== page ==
Some 40 million years ago, in the luxurious tropical forests of California, a fierce predator with saber-like teeth crept in the shadows, patiently waiting to pounce on unsuspecting prey. This ancient mammal was the size of a bobcat and exclusively consumed a meat-based diet. That sounds a lot like a tiger or lion, but according to a new study, this saber-toothed mammal had nothing to do with the feline lineage. However, it seems to have represented a pioneering experiment of evolution that may have set the stage for the big cats that appeared much later.
The newly described predator belongs to a mysterious group of mammals called Machaeroidines, whose name means “dagger-tooth” in Greek. This group contains many of the extinct predators commonly known as “saber-toothed cats”, which includes the famed Smilodon. Named Diegoaelurus vanvalkenburghae, the fierce ancient predator, dated to 42 million years ago, is now believed to be the oldest example of a saber-toothed mammal in the world found thus far.
The discovery was made by a team of researchers led by San Diego Natural History Museum paleontologist Ashley Poust. The animal’s fossils were first found in the Santiago Formation, a group of rocks in southern California, during construction work. However, the fossils — consisting of a lower jaw and well-preserved teeth — were kept in storage and remained understudied until Poust came across them in the museum’s fossil library.
The strange jaw immediately piqued Poust’s interest and upon closer inspection, the fossils turned out to represent one of the first cat-like approaches to an all-meat diet.
“Big changes in the history of life are exciting because they give us insight into how evolution works, insight into how we got here. Evolving to eat an all-meat diet is a big change, and requires some very specialized equipment, sharp claws, blade-like teeth. Our new fossil is a saber-toothed predator, which is even more specialized than other carnivores,” Poust told ZME Science.
“Saber-teeth are a cool adaptation because they’re very distinctive and evolved several times independently, and yet we only know about them because of fossils. Diegoaelurus is an exciting discovery because it is one of the very few fossils of the first mammal group to evolve saber-teeth, tens of millions of years before the more familiar saber-tooth cats.”
Although the fossils were clearly exciting, they were incomplete, and making sense of the species they belong to and how it fits in the tree of life proved challenging. The big enigma was the missing tooth from the lower jaw, which showed no signs of damage or illness. But thanks to an unorthodox CT scan at the local Naval Hospital in San Diego, Poust was able to figure out that the gap in the jaw was totally filled with healthy bone.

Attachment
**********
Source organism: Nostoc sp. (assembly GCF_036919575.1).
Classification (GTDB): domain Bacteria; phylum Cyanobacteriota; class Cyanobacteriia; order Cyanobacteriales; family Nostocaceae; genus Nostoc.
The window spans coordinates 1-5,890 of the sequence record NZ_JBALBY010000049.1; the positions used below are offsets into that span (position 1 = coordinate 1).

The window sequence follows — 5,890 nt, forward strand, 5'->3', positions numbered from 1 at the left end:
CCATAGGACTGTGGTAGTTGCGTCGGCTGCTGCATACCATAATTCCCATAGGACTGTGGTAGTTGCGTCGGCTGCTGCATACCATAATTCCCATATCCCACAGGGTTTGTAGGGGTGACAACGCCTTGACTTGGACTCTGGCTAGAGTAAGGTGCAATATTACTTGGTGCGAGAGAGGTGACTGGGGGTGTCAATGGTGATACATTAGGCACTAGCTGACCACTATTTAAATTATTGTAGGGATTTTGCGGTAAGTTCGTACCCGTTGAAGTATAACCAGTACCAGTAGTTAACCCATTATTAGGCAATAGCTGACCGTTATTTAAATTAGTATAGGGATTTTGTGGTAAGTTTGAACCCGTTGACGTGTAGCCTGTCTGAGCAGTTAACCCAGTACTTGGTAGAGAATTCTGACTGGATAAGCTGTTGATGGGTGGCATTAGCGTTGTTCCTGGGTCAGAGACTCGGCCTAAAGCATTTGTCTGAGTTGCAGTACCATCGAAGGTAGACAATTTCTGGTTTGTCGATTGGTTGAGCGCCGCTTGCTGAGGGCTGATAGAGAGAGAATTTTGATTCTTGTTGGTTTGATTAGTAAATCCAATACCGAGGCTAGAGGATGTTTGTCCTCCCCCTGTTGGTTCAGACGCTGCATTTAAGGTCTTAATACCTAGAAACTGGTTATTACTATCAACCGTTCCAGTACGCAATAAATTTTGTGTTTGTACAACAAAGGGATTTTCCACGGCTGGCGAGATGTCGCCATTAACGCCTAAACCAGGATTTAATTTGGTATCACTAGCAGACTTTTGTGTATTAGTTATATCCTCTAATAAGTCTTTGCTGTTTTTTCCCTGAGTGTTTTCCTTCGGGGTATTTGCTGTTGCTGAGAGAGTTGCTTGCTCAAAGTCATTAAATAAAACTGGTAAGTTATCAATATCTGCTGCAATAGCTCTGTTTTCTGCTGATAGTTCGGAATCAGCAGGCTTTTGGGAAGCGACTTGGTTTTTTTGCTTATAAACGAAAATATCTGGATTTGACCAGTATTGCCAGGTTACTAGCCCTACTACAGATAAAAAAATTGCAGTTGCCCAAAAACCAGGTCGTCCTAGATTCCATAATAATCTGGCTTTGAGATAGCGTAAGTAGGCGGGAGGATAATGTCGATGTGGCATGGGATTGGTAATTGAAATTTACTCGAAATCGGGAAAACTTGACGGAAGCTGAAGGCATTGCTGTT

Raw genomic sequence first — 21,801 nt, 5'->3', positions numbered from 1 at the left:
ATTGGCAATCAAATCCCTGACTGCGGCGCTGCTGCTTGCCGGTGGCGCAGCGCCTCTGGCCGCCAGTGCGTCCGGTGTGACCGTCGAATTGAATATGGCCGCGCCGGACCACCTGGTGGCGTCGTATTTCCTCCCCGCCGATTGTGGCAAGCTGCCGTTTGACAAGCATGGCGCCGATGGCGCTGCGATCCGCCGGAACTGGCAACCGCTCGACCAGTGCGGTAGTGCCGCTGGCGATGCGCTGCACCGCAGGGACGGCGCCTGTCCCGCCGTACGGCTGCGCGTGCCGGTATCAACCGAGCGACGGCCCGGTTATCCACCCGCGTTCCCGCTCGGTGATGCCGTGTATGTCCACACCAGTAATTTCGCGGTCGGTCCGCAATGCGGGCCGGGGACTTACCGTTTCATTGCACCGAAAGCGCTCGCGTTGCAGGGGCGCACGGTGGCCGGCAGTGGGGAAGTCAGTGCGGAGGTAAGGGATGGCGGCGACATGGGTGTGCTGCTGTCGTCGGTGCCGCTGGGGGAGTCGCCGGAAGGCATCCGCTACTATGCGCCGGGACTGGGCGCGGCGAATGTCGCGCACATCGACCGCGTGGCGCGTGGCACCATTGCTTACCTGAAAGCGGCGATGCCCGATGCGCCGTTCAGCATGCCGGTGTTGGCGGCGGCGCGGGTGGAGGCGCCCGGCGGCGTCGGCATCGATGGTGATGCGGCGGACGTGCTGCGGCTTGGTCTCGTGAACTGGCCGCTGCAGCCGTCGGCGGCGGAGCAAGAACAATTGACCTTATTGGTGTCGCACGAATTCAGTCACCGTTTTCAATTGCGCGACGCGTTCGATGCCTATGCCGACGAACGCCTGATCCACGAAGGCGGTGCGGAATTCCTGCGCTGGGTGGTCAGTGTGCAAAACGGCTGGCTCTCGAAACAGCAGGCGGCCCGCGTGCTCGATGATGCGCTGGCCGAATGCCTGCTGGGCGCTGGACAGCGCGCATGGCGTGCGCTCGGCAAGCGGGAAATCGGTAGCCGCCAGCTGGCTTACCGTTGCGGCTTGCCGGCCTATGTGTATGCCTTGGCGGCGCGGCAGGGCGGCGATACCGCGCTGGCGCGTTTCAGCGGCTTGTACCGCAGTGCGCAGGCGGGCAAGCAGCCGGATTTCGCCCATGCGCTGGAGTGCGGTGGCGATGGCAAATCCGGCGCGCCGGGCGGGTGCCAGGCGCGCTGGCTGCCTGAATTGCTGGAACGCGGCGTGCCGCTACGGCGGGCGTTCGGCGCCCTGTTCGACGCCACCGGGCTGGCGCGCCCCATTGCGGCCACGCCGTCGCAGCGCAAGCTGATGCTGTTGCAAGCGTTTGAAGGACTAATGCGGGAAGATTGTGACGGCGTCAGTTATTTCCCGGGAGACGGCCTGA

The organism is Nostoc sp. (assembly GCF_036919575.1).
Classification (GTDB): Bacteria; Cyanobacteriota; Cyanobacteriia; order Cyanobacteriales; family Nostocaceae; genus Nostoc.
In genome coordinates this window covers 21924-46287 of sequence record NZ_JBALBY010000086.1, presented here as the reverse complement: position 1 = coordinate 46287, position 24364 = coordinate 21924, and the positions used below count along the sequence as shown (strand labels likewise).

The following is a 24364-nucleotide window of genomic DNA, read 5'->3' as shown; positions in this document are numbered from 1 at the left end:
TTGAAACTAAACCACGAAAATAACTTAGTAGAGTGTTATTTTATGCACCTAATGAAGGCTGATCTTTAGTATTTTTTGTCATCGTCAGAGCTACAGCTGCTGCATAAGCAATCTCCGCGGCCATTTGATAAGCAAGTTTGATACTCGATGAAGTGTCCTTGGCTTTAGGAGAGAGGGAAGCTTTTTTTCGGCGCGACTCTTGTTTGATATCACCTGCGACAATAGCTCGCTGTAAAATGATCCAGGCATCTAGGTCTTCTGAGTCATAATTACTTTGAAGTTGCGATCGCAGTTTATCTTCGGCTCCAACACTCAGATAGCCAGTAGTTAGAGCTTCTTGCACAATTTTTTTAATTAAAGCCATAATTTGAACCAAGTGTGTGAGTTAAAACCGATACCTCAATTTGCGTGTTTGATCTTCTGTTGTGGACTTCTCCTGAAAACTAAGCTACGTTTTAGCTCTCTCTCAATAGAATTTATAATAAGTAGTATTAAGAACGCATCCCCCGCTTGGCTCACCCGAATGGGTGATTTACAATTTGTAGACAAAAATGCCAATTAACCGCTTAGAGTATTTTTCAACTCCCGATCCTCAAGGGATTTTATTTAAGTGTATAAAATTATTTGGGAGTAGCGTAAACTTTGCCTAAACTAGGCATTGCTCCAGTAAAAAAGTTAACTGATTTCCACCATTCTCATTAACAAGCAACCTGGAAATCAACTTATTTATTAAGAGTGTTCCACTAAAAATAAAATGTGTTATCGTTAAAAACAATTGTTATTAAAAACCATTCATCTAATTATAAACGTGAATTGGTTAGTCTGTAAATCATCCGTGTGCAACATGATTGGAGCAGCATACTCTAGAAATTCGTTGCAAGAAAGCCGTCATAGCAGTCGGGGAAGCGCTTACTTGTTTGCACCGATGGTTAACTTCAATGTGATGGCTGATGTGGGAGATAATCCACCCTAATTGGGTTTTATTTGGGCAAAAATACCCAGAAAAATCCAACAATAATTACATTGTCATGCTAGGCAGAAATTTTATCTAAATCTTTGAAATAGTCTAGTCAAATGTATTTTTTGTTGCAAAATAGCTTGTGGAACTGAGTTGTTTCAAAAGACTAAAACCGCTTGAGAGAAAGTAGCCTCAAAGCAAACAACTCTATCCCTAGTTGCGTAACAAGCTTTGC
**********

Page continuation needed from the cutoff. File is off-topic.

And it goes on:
“It is pretty unusual for a hospital to have a 42 million-year-old patient! After scanning we learned that the space is totally filled in with healthy bone, so whatever happened, Diegoaelurus lost the tooth earlier in life with enough time to heal,” the paleontologist said.
Diegoaelurus likely hunted primates and marsupials that were hanging from the canopies above. Perhaps, it also hunted early tapirs and sheep-like herbivores that grazed under the trees.
Despite their fascinating appearance, machaeroidines are very poorly understood due to the sparse fossil record, with only a handful of specimens discovered thus far, mostly in Wyoming and Asia. Diegoaelurus is the earliest Machairodontinae that we know of, but it probably shared the scene with other formidable predators since it appeared relatively close in time to the next cat-like animals in North America, the nimravids or sabre-tooth false-cats.
However, Poust stresses that there is no close relationship between Diegoaelurus and saber-tooth cats, or any cats for that matter. This is a completely new predator that precedes the emergence of modern cats by millions of years. It’s just that super long, knife-like teeth are very effective adaptations that predators like Smilodon have employed independently many times throughout evolutionary history — a fine example of what scientists call convergent evolution.
“Which makes it strange that we don’t have any saber-tooth mammals today. In the millions of years between the two groups there was even another group, Nimravids, that also adapted to be saber-toothed! Learning more about that group that took over after Diegoaelurus and its kin went extinct will be essential for understanding more about the evolution of meat-eating,” Poust said.
The findings appeared in the open-access journal PeerJ.